Here’s the extent of information that I was able to glean from the panel:

* Bryan Fuller’s latest departure from “Heroes” was dismissed as being due to the fact that he’s at a point in his career where he’s really wanting to create his own shows, so NBC is focusing on their development deal with him. As for “Heroes,” Bromdstad said that Fuller helped Tim (Kring) get back on track, helped everybody decide where they were going, and that the show is doing exceptionally well creatively.

* The start of “30 Rock” has been delayed due to Alec Baldwin’s movie schedule, which is why the network is kicking off “Community” in its timeslot. The 8 PM timeslot will therefore be filled with six Thursday night “Weekend Update” specials, three of which are currently on the schedule.

* We are assured that, despite the fact that some shows which were previously airing in the 10 PM timeslot are now being moved to 9 PM out of necessity, there should be no issue with their content in their new time periods.

* The network’s new zombie series, “Day One,” is being embraced due to the sci-fi success of “Heroes.” “It’s a genre we cannot ignore,” said Bromstad, though she admitted that it does tend to be a little more of a narrow genre. Her most notable comment on the matter, however, was the acknowledgment that the network is viewing “Day One” as a “big event” for the network…but not necessarily one which would return for a second season.

* There is always talk of doing another regular “Apprentice,” but according to Telegdy, the most recent “Celebrity Apprentice” had a ratings jump from the previous, so we probably shouldn’t look for it to happen any time soon.

* “Friday Night Lights” will not be back until summer 2010. “We just think that ‘Friday Night Lights’ is a sensational show,” said Bromstad, “but it doesn’t have the ratings to justify it on the fall schedule.”

* Regarding “Southland,” the network has “incredible passion” for the future, but its future depends on how it does in the fall. “We’ve made some creative adjustments,” said Bromstad. “I feel like they tried to do too much in the first six episodes – instead of letting the audience become more familiar with characters, they became too serialized – so the show will focus on Regina King and Ben McKenzie, the crimes, and how they come together.”

* RE: “Medium,” “It was definitely a show we were considering picking up ’til the very end, but we had to make choices creatively and financially.”

* RE: “Chuck,” “The great thing is that they’re on a great track collectively. We’ve got 3 or 4 scripts in already, and it is something we can move around, but right now it’s not scheduled to come on until March.” The series has a 13 episode pick-up, and it’s possible that it could be bumped up, but “these are just discussions we’re continuing to have.”

  

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NBC: The Fall Schedule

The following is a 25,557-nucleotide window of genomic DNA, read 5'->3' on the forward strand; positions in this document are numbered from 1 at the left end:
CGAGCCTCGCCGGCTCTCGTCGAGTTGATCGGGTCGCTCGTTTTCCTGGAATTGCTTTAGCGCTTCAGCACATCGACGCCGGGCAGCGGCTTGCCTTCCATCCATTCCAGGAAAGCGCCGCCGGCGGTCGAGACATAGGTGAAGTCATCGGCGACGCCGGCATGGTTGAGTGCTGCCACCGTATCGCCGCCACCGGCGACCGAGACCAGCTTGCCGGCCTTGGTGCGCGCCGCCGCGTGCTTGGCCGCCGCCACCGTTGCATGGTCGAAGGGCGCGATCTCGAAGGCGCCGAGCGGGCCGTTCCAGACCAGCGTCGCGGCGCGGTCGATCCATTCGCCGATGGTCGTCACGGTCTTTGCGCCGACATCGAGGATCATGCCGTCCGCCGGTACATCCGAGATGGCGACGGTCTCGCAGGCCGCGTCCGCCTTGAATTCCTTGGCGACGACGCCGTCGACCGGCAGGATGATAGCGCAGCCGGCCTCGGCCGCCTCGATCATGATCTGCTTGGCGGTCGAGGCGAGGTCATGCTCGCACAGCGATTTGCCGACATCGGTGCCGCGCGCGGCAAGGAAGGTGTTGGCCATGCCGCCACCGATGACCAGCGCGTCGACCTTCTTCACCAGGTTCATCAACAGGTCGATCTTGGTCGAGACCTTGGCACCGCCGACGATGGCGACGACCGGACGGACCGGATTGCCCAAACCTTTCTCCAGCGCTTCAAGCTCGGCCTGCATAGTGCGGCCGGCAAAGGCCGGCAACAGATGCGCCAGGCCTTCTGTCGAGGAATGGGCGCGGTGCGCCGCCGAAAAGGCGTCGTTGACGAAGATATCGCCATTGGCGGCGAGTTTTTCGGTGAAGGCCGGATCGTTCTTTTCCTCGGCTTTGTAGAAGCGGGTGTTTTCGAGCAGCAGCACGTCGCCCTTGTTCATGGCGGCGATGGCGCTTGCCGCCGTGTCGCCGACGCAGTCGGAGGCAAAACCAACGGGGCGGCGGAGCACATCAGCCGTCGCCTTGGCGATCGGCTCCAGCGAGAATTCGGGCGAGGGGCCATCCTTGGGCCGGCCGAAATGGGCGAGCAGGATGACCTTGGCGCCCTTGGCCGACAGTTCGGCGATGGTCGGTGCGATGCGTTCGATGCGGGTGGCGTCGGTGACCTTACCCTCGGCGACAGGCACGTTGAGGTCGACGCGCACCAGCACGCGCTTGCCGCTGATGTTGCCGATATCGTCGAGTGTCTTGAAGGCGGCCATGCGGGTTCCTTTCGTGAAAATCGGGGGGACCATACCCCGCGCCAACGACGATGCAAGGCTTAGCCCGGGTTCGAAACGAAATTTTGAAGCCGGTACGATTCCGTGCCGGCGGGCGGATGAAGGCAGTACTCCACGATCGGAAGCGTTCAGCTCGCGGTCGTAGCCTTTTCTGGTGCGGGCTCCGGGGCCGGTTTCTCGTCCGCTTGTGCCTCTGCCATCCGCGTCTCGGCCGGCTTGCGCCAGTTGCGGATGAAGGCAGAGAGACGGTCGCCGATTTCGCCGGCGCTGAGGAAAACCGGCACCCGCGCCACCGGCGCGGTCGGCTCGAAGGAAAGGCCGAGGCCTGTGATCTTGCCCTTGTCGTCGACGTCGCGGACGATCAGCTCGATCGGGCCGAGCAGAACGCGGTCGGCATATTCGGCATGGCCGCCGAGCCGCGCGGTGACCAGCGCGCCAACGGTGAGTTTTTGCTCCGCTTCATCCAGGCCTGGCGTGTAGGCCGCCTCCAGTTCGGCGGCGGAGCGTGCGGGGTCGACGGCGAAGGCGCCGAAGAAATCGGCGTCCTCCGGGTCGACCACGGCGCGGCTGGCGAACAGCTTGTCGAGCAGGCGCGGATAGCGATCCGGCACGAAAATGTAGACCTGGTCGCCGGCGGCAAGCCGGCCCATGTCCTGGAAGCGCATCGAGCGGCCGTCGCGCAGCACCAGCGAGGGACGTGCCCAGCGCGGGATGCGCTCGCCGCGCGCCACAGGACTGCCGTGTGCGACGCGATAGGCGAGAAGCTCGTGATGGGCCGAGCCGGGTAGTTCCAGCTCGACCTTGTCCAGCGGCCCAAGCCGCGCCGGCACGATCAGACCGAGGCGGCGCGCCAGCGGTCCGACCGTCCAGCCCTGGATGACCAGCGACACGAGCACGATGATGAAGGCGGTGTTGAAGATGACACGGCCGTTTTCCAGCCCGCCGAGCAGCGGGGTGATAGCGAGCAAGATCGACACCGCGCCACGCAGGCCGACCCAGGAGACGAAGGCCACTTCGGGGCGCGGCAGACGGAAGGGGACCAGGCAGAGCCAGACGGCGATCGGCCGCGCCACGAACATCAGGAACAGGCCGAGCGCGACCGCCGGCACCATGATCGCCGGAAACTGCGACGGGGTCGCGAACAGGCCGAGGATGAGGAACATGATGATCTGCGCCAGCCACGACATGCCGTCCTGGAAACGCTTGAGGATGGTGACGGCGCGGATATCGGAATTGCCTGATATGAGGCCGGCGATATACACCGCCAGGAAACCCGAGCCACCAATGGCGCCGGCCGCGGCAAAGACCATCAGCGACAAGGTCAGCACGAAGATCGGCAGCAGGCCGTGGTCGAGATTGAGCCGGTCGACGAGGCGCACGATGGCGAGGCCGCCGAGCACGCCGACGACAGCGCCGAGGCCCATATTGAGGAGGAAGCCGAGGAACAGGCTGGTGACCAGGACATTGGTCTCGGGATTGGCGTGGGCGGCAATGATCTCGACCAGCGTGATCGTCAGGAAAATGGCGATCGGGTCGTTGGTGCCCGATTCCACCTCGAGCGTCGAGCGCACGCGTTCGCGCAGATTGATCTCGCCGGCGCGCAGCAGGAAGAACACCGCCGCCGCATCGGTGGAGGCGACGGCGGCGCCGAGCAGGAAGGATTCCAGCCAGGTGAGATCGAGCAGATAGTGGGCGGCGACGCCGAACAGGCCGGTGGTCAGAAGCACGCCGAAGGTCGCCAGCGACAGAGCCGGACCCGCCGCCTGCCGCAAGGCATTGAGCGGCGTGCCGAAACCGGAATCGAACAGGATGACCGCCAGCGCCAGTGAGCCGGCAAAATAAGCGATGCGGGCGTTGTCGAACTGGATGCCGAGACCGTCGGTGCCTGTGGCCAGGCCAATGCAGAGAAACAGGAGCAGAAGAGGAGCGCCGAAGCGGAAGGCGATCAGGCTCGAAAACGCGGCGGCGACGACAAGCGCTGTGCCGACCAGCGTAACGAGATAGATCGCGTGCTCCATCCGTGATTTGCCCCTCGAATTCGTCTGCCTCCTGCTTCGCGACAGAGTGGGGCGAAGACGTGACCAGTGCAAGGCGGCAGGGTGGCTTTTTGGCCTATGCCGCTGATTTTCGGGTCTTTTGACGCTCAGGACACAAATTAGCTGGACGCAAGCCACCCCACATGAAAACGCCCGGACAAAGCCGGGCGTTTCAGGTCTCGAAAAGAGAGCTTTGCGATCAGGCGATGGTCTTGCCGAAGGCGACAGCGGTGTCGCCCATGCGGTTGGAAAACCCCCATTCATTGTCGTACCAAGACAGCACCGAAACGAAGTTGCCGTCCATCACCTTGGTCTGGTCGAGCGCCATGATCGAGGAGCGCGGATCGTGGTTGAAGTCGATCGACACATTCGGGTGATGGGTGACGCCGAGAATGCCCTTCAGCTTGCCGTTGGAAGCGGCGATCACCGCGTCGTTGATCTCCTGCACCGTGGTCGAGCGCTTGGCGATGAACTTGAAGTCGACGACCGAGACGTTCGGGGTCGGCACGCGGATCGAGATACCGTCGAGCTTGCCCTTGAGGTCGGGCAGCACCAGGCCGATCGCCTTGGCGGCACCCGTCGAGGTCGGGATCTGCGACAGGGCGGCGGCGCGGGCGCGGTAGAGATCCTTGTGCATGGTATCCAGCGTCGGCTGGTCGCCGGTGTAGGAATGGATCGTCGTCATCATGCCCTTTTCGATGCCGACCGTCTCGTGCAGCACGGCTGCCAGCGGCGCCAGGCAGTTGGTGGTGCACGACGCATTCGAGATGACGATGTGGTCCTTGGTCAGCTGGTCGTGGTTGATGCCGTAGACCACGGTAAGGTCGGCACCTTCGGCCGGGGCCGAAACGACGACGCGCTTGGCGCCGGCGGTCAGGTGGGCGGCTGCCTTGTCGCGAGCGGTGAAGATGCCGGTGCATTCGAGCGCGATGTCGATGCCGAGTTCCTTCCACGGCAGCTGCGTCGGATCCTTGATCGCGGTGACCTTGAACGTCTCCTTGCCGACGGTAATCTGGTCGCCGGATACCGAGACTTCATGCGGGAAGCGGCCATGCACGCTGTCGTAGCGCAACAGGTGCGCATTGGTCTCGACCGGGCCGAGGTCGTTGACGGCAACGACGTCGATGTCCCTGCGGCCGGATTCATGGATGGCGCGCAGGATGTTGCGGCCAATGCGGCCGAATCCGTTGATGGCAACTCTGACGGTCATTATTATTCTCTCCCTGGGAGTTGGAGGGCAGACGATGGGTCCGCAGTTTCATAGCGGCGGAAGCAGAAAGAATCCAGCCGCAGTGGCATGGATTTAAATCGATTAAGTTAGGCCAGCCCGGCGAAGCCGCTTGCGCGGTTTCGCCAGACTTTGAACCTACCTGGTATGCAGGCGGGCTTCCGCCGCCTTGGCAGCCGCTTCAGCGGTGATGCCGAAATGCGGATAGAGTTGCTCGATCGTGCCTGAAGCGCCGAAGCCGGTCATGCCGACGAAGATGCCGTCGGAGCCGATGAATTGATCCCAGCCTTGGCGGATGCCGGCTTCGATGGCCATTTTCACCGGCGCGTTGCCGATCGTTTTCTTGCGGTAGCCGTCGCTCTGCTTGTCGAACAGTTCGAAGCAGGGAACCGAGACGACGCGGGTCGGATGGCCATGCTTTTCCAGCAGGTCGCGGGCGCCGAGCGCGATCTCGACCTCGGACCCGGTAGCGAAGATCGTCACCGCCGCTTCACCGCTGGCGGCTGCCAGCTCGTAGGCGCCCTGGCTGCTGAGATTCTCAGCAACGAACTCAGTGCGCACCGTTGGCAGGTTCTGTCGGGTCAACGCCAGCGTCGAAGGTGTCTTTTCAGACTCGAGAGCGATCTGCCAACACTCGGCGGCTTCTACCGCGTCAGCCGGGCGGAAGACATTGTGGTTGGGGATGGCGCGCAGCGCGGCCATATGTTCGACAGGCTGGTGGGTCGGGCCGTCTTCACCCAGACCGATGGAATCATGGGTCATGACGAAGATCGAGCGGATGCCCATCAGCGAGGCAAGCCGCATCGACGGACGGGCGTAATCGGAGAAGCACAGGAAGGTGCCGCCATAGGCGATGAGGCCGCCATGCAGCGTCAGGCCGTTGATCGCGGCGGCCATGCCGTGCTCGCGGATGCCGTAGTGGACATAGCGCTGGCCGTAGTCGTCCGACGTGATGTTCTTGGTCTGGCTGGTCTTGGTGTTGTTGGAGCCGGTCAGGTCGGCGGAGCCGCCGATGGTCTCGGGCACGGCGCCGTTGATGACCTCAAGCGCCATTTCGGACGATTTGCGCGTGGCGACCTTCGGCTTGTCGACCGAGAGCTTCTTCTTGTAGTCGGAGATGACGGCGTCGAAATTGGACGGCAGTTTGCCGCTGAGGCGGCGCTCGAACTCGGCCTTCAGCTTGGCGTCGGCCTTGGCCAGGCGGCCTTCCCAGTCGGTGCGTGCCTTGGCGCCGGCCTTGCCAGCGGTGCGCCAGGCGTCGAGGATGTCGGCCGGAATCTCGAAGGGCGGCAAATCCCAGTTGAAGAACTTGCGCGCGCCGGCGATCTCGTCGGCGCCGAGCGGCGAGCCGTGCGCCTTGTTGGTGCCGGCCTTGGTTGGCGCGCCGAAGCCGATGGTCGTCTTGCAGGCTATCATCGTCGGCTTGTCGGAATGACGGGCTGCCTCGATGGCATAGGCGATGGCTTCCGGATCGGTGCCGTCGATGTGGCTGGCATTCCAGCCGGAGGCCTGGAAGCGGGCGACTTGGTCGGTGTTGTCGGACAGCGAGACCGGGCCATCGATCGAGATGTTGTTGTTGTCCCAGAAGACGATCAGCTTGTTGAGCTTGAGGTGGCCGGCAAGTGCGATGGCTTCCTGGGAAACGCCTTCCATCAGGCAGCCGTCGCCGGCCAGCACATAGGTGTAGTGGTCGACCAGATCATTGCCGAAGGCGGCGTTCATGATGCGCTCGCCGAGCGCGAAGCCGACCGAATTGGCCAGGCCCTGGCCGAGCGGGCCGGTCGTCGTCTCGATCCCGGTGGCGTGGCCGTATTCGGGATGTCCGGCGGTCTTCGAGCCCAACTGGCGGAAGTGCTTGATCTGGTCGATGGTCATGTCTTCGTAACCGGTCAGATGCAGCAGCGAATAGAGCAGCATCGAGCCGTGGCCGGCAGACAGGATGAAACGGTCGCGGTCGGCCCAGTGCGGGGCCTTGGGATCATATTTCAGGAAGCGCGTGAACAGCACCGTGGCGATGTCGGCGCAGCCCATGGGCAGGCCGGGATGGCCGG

It’s 2-for-1 day with the upfronts, with NBC following ABC in announcing their fall schedule. The National Broadcasting Company was already in a crap ratings position even before they decided to try the radical maneuver of giving Jay Leno the 10 PM timeslot, so they really can’t lose very much by trying such an experiment. It still sucks for fans of scripted television, though. Fortunately, the people at the Peacock have still found it in their heart to offer up a few new series, and they’re also trying the shared-timeslot concept in earnest, as you’ll see below.

Monday

8:00 PM – Heroes

9:00 PM – Trauma

From executive producer Peter Berg comes the first high-octane medical drama series to live exclusively in the field where the real action is. Like an adrenaline shot to the heart, the show is an intense, action-packed look at one of the most dangerous medical professions in the world: first responder paramedics. When emergencies occur, the trauma team from San Francisco General is first on the scene, traveling by land, by sea or by air to reach their victims in time. From the heights of the city’s Transamerica Pyramid to the depths of the San Francisco Bay, these heroes must face the most extreme conditions to save lives — and give meaning to their own existence in the process. Starring are Derek Luke, Cliff Curtis, Anastasia Griffith, Aimee Garcia, Kevin Rankin, and Jamey Sheridan.

10:00 PM – The Jay Leno Show

Tuesday

8:00 PM – The Biggest Loser
10:00 PM – The Jay Leno Show

Wednesday

8:00 PM – Parenthood

From the executive producers of the box-office hit “Parenthood,” Ron Howard and Brian Grazer, and writer/executive producer Jason Katims, this contemporary re-imagining of the blockbuster film depicts the colorful and imperfect Braverman family – four grown siblings sharing the headaches, heartaches, and joy of being parents. The star-studded cast includes Peter Krause, Maura Tierney, Craig T. Nelson, Dax Shepard, Bonnie Bedelia, Monica Potter, Erika Christensen and Mae Whitman. When Sarah Braverman (Tierney), a financially strapped single mother, returns home to her parents and siblings in Berkeley, Calif., after packing up her Fresno apartment and uprooting her two inconvenienced kids, Amber (Whitman) and Drew (Miles Heizer), she is greeted by her opinionated father, Zeek (Nelson), and strong mother, Camille (Bedelia), who are privately dealing with their own marital issues. As Sarah is reunited with her siblings — sister, Julia (Christensen), and brothers Crosby (Shepard) and Adam (Krause) — all struggling with issues of their own, it’s clear that the Braverman reunion is just what they need to face the everyday challenges of modern family life.

9:00 PM – Law & Order: Special Victims Unit

10:00 PM – The Jay Leno Show